Matching Your Personality with the Right Nursing Job

April 16, 2014 in Medical Careers

Nurse Helping Patient

Knowing where one fits in when it comes to nursing is super important. Not only does this decision help determine which nursing schools a person will apply to, it also improves the odds of being successful once they’ve gotten into the field. Of course there are the run-of-the-mill approaches to figuring out which nursing niche should be pursued but to make doubly sure that the specialty chosen is the right one, it takes more than simply knowing whether a person wants to interact with children, the elderly, pregnant women or the terminally ill, among other types of patients.

Each nursing position comes with its own territory, environment, patients and staff. The physicians, nurses and other medical personnel really do vary from setting to setting. Taking this into account is another reason why aspiring nurses should take care to think about the type of work environment they would consider to be ideal.

The best nurses are those who don’t just show up for the paycheck. It goes without saying that matching a nursing job with personality type is a very effective way to tackle such a decision. But it involves digging deep and being honest about what types of people and atmospheres you truly thrive in.

Individuals who live for a challenge, enjoy having to think on their feet and who hate anything “routine” may find themselves unhappy working in a traditional hospital setting. Although no two days are exactly the same at hospitals and clinics, a lot of the job involves performing very routine tasks and procedures. A better fit for someone who needs an adrenaline rush to go with their nursing expertise? A few ideal matches could include becoming a travel nurse, military nurse or emergency nurse.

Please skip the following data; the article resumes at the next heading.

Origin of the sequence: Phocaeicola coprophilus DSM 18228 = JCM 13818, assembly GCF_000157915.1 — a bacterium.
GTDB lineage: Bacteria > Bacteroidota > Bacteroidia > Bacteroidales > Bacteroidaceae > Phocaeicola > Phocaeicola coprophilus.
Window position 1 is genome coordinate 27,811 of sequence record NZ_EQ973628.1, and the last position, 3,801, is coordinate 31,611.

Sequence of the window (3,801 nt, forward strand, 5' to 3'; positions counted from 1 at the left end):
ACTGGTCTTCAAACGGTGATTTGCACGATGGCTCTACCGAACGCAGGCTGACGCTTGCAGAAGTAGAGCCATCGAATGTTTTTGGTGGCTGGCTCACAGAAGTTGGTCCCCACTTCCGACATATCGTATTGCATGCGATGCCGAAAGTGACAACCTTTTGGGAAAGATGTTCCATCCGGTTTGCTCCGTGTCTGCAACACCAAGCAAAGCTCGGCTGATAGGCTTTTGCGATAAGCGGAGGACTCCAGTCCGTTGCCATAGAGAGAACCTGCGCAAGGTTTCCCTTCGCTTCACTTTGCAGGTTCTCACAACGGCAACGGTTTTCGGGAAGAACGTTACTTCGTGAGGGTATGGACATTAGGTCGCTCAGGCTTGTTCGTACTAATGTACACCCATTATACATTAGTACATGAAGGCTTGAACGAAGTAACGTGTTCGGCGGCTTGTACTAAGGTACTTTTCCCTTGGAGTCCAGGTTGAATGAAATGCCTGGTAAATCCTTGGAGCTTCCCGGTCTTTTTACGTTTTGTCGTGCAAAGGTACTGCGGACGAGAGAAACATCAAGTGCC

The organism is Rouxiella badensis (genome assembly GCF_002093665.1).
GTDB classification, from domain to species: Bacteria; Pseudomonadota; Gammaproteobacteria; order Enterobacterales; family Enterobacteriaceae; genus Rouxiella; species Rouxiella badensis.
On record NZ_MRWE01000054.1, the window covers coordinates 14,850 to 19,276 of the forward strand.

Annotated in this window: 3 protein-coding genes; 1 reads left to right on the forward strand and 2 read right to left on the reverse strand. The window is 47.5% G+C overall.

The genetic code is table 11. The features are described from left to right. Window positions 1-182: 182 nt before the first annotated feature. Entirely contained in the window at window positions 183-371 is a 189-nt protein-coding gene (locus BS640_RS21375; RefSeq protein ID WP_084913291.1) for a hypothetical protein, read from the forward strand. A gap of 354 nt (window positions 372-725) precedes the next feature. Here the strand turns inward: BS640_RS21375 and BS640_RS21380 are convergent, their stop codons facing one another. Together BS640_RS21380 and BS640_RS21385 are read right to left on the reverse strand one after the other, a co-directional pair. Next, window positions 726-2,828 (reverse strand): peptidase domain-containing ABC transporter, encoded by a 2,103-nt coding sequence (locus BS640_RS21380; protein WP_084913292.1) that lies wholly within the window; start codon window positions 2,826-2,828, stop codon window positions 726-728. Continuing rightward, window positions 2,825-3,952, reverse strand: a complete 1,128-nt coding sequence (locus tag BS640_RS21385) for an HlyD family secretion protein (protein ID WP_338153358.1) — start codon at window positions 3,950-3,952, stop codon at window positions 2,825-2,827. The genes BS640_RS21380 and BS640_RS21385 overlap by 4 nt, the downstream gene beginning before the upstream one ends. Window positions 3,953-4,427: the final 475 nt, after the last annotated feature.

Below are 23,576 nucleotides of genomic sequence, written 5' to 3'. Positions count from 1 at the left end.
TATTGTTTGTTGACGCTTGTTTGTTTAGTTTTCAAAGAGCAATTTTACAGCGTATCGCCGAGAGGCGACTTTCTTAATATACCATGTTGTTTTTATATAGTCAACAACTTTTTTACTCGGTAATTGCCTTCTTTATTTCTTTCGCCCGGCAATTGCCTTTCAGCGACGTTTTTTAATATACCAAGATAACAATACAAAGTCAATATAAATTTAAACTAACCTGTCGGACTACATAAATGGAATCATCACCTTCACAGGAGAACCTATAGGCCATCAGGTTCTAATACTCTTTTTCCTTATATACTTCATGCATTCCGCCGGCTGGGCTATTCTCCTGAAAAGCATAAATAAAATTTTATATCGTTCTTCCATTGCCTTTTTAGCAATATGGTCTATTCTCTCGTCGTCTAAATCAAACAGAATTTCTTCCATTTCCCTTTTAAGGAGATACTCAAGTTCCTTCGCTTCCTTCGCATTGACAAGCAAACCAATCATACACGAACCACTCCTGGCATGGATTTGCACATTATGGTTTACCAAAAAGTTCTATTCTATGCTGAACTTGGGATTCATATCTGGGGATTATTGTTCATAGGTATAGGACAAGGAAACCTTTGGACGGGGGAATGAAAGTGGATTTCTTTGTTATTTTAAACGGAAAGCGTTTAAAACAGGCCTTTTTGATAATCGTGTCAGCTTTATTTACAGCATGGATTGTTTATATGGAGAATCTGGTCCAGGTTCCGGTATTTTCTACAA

Although the traditional hospital or clinic is oftentimes where many nurses find themselves, these aren’t the only places of employment out there. People who want to get into nursing in order to make a real difference in the lives of others and serve as a support system might find their calling working in a rehabilitation center. Patients in this setting rely on the constant presence of their nurses and is a special situation where new faces aren’t constantly being brought in and out on a regular basis.

Wanting to work with children is another goal for many working towards their nursing degree. However, this niche isn’t just limited to pediatrics. There are special units like the NICU, which call for a nurse’s utmost attention and painstaking eye for detail. Those with OCD who gravitate towards tedious tasks will do well in such an environment, while others who find handling newborns to be too stressful may want to stick with traditional pediatric patients.

Nurses are required to be strong emotionally but if the thought of losing a patient seems like it would be too much to bear, specializing in a surgical unit or working with terminally ill patients would obviously not be a good fit. A position in the ICU or working in private practice could be a more suitable option.

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